Development of a marrow transplant regimen for acute leukemia using targeted hematopoietic irradiation delivered by 131I-labeled anti-CD45 antibody, combined with cyclophosphamide and total body irradiation.

Publication Type:

Journal Article


Blood, Volume 85, Issue 4, p.1122-31 (1995)


Adolescent, Adult, Antibodies, Monoclonal, Antigens, CD45, Bone Marrow, Bone Marrow Transplantation, Combined Modality Therapy, Cyclophosphamide, Female, Hematopoiesis, Humans, Immunoglobulin G, Immunosuppression, Iodine Radioisotopes, Kidney, Leukemia, Myeloid, Acute, liver, lung, Male, Middle Aged, Myelodysplastic Syndromes, Precursor Cell Lymphoblastic Leukemia-Lymphoma, Radioimmunotherapy, Spleen, TISSUE DISTRIBUTION, Whole-Body Irradiation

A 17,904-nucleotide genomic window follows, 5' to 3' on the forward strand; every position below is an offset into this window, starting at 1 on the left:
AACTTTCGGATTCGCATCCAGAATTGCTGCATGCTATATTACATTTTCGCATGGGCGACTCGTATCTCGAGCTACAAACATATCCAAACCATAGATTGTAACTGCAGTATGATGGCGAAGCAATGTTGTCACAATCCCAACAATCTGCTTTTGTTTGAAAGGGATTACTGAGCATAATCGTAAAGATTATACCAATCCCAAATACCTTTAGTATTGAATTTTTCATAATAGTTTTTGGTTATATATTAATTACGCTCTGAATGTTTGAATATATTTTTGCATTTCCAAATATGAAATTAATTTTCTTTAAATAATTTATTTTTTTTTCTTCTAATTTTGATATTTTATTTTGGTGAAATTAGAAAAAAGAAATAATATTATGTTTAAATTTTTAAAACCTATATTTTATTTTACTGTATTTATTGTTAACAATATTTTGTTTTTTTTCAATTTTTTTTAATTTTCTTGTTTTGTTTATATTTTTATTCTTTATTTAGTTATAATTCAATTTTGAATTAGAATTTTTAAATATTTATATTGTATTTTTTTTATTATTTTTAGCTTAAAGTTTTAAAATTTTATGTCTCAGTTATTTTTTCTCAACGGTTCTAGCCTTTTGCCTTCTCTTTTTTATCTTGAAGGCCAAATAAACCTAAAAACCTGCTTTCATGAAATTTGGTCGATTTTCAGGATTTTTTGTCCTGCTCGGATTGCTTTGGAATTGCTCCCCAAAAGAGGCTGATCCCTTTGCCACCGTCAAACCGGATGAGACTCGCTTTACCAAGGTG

In an attempt to decrease the relapse rate after bone marrow transplantation (BMT) for advanced acute leukemia, we initiated studies using 131I-labeled anti-CD45 antibody (BC8) to deliver radiation specifically to hematopoietic tissues, followed by a standard transplant preparative regimen. Biodistribution studies were performed in 23 patients using 0.5 mg/kg trace 131I-labeled BC8 antibody. The BC8 antibody was cleared rapidly from plasma with an initial disappearance half-time of 1.5 +/- 0.2 hours, presumably reflecting rapid antigen-specific binding. The mean radiation absorbed doses (cGy/mCi131I administered) were as follows: marrow, 7.1 +/- 0.8; spleen, 10.8 +/- 1.4; liver, 2.7 +/- 0.2; lungs, 2.1 +/- 0.1; kidneys, 0.7 +/- 0.1; and total body, 0.4 +/- 0.03. Patients with acute myelogenous leukemia (AML) in relapse had a higher marrow dose (11.4 cGy/mCi) than those in remission (5.2 cGy/mCi; P = .001) because of higher uptake and longer retention of radionuclide in marrow. Twenty patients were treated with a dose of 131I estimated to deliver 3.5 Gy (level 1) to 7 Gy (level 3) to liver, with marrow doses of 4 to 30 Gy and spleen doses of 7 to 60 Gy, followed by 120 mg/kg cyclophosphamide (CY) and 12 Gy total body irradiation (TBI). Nine of 13 patients with AML or refractory anemia with excess blasts (RAEB) and two of seven with acute lymphocytic leukemia (ALL) are alive disease-free at 8 to 41 months (median, 17 months) after BMT. Toxicity has not been measurably greater than that of CY/TBI alone, and the maximum tolerated dose has not been reached. This study demonstrates that with the use of 131I-BC8 substantially greater doses of radiation can be delivered to hematopoietic tissues as compared with liver, lung, or kidney, which may improve the efficacy of marrow transplantation.